A natural born athlete and a student of the game, he has enjoyed success at all levels and is determined to learn how to become a better pitcher. In high school, he was a first team All-Conference selection for pitching and second team All-Conference for his efforts in the batter's box with a .412 batting average in his hometown of Wildwood, Missouri. He received All-State honorable mention for his 1.68 ERA with three complete games during his senior year, finishing with a 5-1 record.
A crucial part to his growth in baseball is the confidence that Buschmann exhibits, which is shown in his willingness to go out and use what the coaching staff tells him in the games.
Wally Whitehurst, the Emeralds pitching coach, has been impressed with Buschmann's attitude toward improving his game and enthusiasm for trying new adjustments to his style.
"The first thing that impresses me is that he wants to learn," said Whitehurst, who pitched for seven years in the Major Leagues with the Mets, Yankees, and Padres. "He came from Vanderbilt University, and he had a good career down there. But he knows that everything he learned in college isn't necessarily going to take him to the Major Leagues.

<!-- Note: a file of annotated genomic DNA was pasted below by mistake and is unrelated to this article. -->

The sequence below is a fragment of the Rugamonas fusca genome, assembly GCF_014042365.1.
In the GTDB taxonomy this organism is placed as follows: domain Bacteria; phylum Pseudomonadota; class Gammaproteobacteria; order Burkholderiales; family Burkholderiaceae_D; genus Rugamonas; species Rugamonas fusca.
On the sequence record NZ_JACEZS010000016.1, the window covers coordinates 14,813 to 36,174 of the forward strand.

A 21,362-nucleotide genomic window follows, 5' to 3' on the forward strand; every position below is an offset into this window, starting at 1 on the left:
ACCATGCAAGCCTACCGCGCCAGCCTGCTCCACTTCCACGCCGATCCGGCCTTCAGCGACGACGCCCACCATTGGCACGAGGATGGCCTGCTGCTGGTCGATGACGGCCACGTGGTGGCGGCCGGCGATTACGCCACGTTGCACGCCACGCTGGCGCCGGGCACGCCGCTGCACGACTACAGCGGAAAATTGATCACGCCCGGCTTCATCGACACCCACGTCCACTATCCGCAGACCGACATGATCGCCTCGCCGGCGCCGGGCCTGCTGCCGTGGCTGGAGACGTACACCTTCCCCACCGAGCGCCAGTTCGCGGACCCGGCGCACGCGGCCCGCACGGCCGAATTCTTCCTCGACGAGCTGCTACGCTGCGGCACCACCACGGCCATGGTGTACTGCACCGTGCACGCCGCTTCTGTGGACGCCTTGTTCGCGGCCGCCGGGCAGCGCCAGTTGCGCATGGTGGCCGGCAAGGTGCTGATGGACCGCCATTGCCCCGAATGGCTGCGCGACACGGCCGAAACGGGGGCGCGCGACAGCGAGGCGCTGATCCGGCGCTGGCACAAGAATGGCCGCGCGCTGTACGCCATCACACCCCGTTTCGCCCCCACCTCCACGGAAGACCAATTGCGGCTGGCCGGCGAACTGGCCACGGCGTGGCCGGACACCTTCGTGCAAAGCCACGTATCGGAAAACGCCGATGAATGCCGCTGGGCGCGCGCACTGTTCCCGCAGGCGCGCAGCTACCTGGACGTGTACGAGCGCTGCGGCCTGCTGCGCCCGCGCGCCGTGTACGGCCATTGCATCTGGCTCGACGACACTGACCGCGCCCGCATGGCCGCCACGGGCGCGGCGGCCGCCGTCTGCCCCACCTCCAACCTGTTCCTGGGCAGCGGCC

"He asks a lot of questions, he wants to learn, but more importantly, when you show him something, he tries it," Whitehurst continued.
His sophomore campaign at Vanderbilt was his most successful, when he helped lead the Commodores to a school record 45 win season. He posted an 8-1 record, striking out 61 batters in 82.1 innings pitched. Beginning the season primarily as a middle relief man, he moved to a starting role where he was 7-0.
This past season, the Commodores won 38 games, second most in school history, and were ranked fifth nationally with 8.9 strikeouts per nine innings, but struggled in the SEC, finishing sixth overall. Buschmann was named to the NCAA Atlanta Regional All-Tournament team, as he finished his senior season at Vanderbilt with a 6-4 record and a 3.95 ERA. He struck out 88 batters to only 29 walks in 95.2 innings.
Buschmann credits much of his success at Vanderbilt to his coach Tim Corbin, who he says is one of the greatest coaches in college baseball, and pitching coach Derek Johnson.